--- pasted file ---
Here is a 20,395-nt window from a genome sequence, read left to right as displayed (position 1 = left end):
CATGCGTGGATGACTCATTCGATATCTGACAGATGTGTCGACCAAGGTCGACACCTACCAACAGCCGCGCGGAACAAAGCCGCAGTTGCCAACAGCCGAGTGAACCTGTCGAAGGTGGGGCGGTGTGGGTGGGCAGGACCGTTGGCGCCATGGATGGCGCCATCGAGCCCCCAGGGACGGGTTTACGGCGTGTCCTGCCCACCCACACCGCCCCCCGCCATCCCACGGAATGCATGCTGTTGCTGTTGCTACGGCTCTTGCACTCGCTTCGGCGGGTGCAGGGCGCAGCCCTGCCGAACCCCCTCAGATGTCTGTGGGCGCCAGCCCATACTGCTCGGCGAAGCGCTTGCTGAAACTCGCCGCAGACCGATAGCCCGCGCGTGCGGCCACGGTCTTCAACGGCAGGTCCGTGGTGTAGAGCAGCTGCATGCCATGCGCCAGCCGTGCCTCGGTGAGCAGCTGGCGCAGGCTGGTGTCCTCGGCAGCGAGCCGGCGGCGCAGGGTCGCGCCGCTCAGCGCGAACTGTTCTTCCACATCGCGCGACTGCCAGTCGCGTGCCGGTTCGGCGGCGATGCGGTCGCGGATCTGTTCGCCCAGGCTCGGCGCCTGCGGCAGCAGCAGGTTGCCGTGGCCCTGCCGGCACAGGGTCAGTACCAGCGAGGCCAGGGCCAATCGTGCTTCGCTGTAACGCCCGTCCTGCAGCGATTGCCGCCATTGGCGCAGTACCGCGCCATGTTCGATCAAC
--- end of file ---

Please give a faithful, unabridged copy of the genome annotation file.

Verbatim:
Here is a 20,395-nt window from a genome sequence, read left to right as displayed (position 1 = left end):
CATGCGTGGATGACTCATTCGATATCTGACAGATGTGTCGACCAAGGTCGACACCTACCAACAGCCGCGCGGAACAAAGCCGCAGTTGCCAACAGCCGAGTGAACCTGTCGAAGGTGGGGCGGTGTGGGTGGGCAGGACCGTTGGCGCCATGGATGGCGCCATCGAGCCCCCAGGGACGGGTTTACGGCGTGTCCTGCCCACCCACACCGCCCCCCGCCATCCCACGGAATGCATGCTGTTGCTGTTGCTACGGCTCTTGCACTCGCTTCGGCGGGTGCAGGGCGCAGCCCTGCCGAACCCCCTCAGATGTCTGTGGGCGCCAGCCCATACTGCTCGGCGAAGCGCTTGCTGAAACTCGCCGCAGACCGATAGCCCGCGCGTGCGGCCACGGTCTTCAACGGCAGGTCCGTGGTGTAGAGCAGCTGCATGCCATGCGCCAGCCGTGCCTCGGTGAGCAGCTGGCGCAGGCTGGTGTCCTCGGCAGCGAGCCGGCGGCGCAGGGTCGCGCCGCTCAGCGCGAACTGTTCTTCCACATCGCGCGACTGCCAGTCGCGTGCCGGTTCGGCGGCGATGCGGTCGCGGATCTGTTCGCCCAGGCTCGGCGCCTGCGGCAGCAGCAGGTTGCCGTGGCCCTGCCGGCACAGGGTCAGTACCAGCGAGGCCAGGGCCAATCGTGCTTCGCTGTAACGCCCGTCCTGCAGCGATTGCCGCCATTGGCGCAGTACCGCGCCATGTTCGATCAAC